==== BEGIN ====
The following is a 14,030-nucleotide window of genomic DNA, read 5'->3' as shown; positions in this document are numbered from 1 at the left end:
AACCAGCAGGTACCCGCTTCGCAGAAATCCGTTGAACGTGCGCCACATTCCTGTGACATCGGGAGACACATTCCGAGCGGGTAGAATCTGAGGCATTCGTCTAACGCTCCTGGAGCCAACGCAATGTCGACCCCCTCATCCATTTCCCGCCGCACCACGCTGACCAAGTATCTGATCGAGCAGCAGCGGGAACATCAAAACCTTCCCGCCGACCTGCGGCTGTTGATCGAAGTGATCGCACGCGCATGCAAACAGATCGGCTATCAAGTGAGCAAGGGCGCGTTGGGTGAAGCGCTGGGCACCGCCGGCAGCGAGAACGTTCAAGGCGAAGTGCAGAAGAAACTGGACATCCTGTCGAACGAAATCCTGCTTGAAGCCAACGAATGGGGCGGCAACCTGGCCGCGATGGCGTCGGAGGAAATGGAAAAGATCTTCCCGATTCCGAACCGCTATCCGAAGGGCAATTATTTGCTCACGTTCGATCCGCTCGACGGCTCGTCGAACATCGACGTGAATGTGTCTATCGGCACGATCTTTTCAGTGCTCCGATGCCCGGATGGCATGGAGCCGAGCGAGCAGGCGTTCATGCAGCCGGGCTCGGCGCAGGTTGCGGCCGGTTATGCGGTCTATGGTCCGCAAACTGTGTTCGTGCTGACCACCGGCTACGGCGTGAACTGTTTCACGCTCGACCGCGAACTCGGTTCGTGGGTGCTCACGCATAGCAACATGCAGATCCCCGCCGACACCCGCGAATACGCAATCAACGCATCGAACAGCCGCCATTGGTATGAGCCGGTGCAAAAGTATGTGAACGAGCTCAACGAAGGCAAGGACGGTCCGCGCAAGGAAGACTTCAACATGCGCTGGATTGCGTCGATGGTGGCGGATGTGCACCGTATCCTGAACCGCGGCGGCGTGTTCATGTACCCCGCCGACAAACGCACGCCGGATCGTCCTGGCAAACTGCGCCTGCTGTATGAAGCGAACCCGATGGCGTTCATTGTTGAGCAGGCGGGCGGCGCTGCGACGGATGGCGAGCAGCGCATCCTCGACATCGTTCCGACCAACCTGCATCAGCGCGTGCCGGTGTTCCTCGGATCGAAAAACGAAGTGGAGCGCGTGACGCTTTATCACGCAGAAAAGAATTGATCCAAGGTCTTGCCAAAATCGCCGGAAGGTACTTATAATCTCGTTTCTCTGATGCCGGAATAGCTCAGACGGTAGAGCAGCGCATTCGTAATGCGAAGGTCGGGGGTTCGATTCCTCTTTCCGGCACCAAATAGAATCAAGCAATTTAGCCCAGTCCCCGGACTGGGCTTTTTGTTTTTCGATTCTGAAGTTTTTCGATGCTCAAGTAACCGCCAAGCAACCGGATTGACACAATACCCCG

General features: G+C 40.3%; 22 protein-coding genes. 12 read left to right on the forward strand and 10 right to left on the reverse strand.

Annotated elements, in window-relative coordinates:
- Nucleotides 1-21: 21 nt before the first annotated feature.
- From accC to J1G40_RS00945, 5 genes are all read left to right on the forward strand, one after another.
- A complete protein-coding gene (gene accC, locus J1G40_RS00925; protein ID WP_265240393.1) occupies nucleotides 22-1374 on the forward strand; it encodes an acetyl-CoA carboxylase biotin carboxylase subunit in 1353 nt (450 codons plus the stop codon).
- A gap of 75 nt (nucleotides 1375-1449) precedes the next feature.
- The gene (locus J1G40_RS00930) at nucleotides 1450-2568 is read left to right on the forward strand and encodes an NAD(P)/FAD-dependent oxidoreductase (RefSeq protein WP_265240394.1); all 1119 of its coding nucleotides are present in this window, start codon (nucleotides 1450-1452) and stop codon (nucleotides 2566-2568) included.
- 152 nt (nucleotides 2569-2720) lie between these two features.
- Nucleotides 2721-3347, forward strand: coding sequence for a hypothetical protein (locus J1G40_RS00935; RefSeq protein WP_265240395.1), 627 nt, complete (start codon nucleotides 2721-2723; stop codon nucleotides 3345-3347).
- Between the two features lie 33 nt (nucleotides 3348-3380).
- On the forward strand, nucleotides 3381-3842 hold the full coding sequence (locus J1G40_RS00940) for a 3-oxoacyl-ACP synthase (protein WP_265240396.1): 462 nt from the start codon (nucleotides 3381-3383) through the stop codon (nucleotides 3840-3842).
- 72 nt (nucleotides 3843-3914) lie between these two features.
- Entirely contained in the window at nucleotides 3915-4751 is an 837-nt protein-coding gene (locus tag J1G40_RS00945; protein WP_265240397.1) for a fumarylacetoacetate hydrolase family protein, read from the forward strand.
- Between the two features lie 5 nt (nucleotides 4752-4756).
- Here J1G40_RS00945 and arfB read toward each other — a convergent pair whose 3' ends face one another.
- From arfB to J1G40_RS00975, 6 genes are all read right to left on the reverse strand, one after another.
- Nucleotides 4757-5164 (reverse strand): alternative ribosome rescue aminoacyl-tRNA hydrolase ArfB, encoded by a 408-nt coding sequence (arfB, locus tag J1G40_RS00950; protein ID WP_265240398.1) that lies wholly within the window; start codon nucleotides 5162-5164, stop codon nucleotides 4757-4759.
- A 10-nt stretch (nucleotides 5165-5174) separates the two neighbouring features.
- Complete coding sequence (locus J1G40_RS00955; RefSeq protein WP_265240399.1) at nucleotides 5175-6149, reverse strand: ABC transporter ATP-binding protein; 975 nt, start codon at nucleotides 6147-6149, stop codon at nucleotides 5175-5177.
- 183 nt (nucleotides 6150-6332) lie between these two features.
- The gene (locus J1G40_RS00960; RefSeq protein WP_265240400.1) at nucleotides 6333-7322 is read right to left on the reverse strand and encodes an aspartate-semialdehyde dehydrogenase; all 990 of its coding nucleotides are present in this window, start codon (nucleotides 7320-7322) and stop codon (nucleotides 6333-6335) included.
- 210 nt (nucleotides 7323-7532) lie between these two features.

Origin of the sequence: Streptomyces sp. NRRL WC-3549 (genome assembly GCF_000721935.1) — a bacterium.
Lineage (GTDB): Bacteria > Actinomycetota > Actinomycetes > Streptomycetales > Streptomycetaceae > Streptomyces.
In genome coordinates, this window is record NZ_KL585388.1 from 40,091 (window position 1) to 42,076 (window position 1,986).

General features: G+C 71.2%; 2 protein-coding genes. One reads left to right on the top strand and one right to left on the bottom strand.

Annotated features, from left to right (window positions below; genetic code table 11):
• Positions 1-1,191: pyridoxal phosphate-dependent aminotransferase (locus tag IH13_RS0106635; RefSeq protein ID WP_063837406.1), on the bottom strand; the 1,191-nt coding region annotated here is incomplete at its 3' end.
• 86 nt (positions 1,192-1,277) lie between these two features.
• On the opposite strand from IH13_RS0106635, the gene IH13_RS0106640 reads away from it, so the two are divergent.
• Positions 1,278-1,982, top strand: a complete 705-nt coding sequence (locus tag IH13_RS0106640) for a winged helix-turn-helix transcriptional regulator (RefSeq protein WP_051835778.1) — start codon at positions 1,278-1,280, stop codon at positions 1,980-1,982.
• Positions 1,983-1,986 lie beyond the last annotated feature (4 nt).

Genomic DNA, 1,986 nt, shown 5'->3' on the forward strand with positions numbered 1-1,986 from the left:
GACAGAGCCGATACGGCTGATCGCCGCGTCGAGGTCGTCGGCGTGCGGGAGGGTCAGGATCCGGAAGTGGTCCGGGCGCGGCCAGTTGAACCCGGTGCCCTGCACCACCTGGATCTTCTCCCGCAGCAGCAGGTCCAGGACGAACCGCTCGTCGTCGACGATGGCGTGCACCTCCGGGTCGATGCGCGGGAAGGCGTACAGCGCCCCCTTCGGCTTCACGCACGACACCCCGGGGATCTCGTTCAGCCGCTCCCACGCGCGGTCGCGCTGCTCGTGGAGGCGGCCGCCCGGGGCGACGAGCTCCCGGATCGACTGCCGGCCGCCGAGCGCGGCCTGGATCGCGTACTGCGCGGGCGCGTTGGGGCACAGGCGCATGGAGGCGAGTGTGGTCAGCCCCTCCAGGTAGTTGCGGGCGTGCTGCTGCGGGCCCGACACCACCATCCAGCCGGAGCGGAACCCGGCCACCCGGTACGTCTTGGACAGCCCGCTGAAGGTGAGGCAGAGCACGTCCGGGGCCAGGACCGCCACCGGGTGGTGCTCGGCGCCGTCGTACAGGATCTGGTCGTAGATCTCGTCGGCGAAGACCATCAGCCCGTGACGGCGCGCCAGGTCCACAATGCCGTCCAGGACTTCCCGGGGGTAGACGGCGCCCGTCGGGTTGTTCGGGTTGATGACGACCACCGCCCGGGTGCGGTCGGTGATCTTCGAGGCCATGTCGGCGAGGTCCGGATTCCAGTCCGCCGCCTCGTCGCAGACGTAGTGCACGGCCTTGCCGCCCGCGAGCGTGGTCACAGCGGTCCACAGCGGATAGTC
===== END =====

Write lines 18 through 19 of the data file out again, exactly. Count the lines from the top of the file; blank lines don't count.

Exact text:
- From arfB to J1G40_RS00975, 6 genes are all read right to left on the reverse strand, one after another.
- Nucleotides 4757-5164 (reverse strand): alternative ribosome rescue aminoacyl-tRNA hydrolase ArfB, encoded by a 408-nt coding sequence (arfB, locus tag J1G40_RS00950; protein ID WP_265240398.1) that lies wholly within the window; start codon nucleotides 5162-5164, stop codon nucleotides 4757-4759.